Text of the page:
The young tycoon explained that his decision sought to expand the number of users in his parent network and that with the alliance – which in real terms was more of an absorption – he was only looking for a more open and connected world.
Since then the history of the platform has more or less been in the public domain. Facebook has made several updates to the app, which in general has continued to function in the same way that its founders delivered it. Features such as statuses were included, which give it a brief social network nuance, and details have been improved without the naked eye having made any background changes. They also launched WhatsApp Business for business use.
But they have not been such blockbuster news that has reported on the commercial turnaround that WhatsApp wants to give to finally make a profit. At this point, it must be clarified that no messaging app supports itself or generates dividends. For example, Telegram and Signal are supported by donations from sponsors and WhatsApp, of course, is maintained by Facebook.
In 2020, headlines circulated about the possible inclusion of advertising in WhatsApp statuses that would be displayed in the same way as advertisements in Instagram stories do, and also that a payment platform would be integrated, which in fact already works in Brazil, India, and Indonesia.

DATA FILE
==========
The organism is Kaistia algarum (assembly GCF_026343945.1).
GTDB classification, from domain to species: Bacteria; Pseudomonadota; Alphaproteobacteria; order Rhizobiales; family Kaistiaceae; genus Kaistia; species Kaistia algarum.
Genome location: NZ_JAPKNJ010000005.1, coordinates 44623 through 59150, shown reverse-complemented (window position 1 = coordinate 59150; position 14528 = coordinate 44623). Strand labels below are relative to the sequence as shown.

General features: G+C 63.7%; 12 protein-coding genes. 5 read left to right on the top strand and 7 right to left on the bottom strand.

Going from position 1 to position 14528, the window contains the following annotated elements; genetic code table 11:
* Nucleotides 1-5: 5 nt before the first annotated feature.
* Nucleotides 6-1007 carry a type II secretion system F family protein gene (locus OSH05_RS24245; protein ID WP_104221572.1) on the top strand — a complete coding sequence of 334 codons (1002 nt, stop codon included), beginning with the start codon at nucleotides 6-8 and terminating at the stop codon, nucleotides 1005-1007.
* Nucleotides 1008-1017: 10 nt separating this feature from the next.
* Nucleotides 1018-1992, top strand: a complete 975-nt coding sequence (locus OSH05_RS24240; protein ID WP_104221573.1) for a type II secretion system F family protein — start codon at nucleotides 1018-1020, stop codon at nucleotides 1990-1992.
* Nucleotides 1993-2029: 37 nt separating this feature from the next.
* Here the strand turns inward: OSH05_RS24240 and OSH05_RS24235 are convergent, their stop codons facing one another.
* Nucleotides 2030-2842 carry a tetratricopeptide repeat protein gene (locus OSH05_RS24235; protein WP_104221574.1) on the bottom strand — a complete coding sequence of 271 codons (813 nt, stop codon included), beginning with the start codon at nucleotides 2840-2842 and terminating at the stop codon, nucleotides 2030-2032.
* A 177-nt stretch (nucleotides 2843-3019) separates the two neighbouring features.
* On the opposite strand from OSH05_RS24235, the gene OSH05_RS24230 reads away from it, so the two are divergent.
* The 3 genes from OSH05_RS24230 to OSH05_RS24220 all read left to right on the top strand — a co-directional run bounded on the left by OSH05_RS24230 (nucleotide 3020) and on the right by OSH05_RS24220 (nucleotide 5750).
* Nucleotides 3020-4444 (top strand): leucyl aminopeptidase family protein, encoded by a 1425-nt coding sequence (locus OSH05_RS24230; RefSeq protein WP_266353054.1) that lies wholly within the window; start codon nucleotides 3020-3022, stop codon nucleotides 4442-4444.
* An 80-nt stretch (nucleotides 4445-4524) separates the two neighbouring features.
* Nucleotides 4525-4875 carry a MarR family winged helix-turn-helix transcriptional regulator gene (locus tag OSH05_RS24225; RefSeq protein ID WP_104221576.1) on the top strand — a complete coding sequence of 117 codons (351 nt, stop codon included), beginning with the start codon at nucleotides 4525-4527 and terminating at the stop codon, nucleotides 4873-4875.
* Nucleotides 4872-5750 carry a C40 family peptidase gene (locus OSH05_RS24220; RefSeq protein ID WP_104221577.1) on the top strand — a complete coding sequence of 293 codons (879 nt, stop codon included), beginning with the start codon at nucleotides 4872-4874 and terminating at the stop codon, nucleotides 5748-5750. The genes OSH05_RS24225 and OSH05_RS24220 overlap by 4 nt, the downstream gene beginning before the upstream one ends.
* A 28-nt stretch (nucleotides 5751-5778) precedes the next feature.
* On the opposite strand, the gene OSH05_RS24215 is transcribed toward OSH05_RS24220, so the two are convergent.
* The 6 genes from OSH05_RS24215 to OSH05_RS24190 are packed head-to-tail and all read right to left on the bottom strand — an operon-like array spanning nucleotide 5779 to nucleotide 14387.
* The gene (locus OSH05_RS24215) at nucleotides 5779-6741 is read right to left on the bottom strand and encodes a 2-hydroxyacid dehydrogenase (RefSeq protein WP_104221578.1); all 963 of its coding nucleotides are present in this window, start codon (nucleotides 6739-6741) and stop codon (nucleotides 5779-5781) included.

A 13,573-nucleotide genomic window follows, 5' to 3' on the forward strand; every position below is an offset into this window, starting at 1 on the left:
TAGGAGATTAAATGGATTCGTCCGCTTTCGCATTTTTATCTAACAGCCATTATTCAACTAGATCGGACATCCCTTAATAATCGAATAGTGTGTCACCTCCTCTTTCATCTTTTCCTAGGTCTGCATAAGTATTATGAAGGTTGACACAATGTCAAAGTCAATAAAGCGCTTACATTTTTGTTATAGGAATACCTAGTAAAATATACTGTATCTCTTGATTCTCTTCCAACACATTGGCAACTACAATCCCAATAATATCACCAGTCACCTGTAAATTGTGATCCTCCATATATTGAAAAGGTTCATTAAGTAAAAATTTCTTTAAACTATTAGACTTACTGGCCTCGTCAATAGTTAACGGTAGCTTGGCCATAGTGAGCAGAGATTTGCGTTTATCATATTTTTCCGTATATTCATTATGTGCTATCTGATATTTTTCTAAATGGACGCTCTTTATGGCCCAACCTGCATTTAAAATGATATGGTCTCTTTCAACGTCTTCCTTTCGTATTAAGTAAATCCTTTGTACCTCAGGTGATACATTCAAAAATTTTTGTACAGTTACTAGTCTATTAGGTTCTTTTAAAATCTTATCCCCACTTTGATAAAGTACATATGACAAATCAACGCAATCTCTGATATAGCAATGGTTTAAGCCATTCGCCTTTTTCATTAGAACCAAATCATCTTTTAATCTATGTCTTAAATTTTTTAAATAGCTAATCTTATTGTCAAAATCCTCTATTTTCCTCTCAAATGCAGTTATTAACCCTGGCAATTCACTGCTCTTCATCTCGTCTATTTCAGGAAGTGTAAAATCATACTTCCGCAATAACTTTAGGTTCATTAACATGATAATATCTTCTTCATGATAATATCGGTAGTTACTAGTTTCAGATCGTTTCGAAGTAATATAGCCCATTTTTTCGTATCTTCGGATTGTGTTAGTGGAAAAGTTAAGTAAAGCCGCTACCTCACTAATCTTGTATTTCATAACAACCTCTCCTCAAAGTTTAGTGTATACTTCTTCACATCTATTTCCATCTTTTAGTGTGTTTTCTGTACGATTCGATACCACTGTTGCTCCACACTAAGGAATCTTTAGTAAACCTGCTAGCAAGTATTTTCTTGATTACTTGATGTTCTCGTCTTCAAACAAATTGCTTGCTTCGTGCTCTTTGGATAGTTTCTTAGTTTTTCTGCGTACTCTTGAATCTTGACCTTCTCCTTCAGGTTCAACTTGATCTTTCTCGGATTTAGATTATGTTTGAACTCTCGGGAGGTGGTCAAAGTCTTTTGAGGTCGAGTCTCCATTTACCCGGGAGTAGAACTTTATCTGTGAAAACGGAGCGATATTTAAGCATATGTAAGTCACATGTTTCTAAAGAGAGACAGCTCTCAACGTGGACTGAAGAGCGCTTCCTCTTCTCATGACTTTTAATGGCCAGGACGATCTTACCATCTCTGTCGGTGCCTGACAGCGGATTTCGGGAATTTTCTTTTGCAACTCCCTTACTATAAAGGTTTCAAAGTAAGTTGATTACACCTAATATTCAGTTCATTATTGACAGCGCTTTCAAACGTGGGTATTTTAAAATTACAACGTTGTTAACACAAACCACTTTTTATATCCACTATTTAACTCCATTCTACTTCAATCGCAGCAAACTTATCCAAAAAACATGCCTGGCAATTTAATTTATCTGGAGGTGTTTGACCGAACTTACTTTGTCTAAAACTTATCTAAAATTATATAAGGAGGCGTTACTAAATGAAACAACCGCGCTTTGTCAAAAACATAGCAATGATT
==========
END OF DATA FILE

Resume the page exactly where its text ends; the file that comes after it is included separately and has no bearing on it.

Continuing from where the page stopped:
When WhatsApp announced this month that it would share the data of its customers with Facebook and other companies it only confirmed another form of monetization of the platform that will pay tribute to its older brother. For example, by delivering the information of its subscribers to Facebook WhatsApp provides the raw material that Zuckerberg turns into merchandise and sells to the highest bidder through that difficult-to-grasp concept that from time to time becomes fashionable: Big Data.
By announcing WhatsApp this month that it would share its customer data with Facebook and other companies,
only confirmed another form of monetization of the platform
Social media is not free
So we return to the question that summons us: Why does WhatsApp want our data? To answer it, let’s first clarify two things: the first, that we speak of privacy not as a synonym of intimacy, so let’s put aside the childish belief that Facebook, Mark Zuckerberg, or the CIA (at least this time) are interested in knowing details of our conversations, if the neighbor is unfaithful to the boyfriend, if we speak ill of a cousin or if we have exchanges of compromising messages with an old school lover.